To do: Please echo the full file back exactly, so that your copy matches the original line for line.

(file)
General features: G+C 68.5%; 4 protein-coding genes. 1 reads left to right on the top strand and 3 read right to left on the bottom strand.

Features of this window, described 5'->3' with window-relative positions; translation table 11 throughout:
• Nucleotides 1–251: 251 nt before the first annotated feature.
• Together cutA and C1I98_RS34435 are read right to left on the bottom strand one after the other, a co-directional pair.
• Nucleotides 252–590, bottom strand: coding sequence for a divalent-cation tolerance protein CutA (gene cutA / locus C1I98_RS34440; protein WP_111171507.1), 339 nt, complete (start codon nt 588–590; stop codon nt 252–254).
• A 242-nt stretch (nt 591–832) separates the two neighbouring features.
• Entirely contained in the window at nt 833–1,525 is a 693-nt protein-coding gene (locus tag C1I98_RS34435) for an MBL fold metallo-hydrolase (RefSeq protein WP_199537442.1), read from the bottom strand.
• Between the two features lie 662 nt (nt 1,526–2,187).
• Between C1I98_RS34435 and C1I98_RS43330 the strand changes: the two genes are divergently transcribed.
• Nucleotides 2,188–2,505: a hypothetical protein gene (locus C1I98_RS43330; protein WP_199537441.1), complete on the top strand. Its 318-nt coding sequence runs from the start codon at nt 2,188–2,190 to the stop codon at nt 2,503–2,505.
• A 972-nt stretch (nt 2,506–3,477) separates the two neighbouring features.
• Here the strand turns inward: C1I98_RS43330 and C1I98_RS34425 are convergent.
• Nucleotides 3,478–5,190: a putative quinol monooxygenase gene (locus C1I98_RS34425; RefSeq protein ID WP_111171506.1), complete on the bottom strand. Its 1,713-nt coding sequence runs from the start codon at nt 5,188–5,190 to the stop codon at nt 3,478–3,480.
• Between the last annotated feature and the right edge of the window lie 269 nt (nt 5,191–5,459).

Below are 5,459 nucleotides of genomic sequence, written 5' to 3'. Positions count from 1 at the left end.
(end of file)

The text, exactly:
General features: G+C 68.5%; 4 protein-coding genes. 1 reads left to right on the top strand and 3 read right to left on the bottom strand.

Features of this window, described 5'->3' with window-relative positions; translation table 11 throughout:
• Nucleotides 1–251: 251 nt before the first annotated feature.
• Together cutA and C1I98_RS34435 are read right to left on the bottom strand one after the other, a co-directional pair.
• Nucleotides 252–590, bottom strand: coding sequence for a divalent-cation tolerance protein CutA (gene cutA / locus C1I98_RS34440; protein WP_111171507.1), 339 nt, complete (start codon nt 588–590; stop codon nt 252–254).
• A 242-nt stretch (nt 591–832) separates the two neighbouring features.
• Entirely contained in the window at nt 833–1,525 is a 693-nt protein-coding gene (locus tag C1I98_RS34435) for an MBL fold metallo-hydrolase (RefSeq protein WP_199537442.1), read from the bottom strand.
• Between the two features lie 662 nt (nt 1,526–2,187).
• Between C1I98_RS34435 and C1I98_RS43330 the strand changes: the two genes are divergently transcribed.
• Nucleotides 2,188–2,505: a hypothetical protein gene (locus C1I98_RS43330; protein WP_199537441.1), complete on the top strand. Its 318-nt coding sequence runs from the start codon at nt 2,188–2,190 to the stop codon at nt 2,503–2,505.
• A 972-nt stretch (nt 2,506–3,477) separates the two neighbouring features.
• Here the strand turns inward: C1I98_RS43330 and C1I98_RS34425 are convergent.
• Nucleotides 3,478–5,190: a putative quinol monooxygenase gene (locus C1I98_RS34425; RefSeq protein ID WP_111171506.1), complete on the bottom strand. Its 1,713-nt coding sequence runs from the start codon at nt 5,188–5,190 to the stop codon at nt 3,478–3,480.
• Between the last annotated feature and the right edge of the window lie 269 nt (nt 5,191–5,459).

Below are 5,459 nucleotides of genomic sequence, written 5' to 3'. Positions count from 1 at the left end.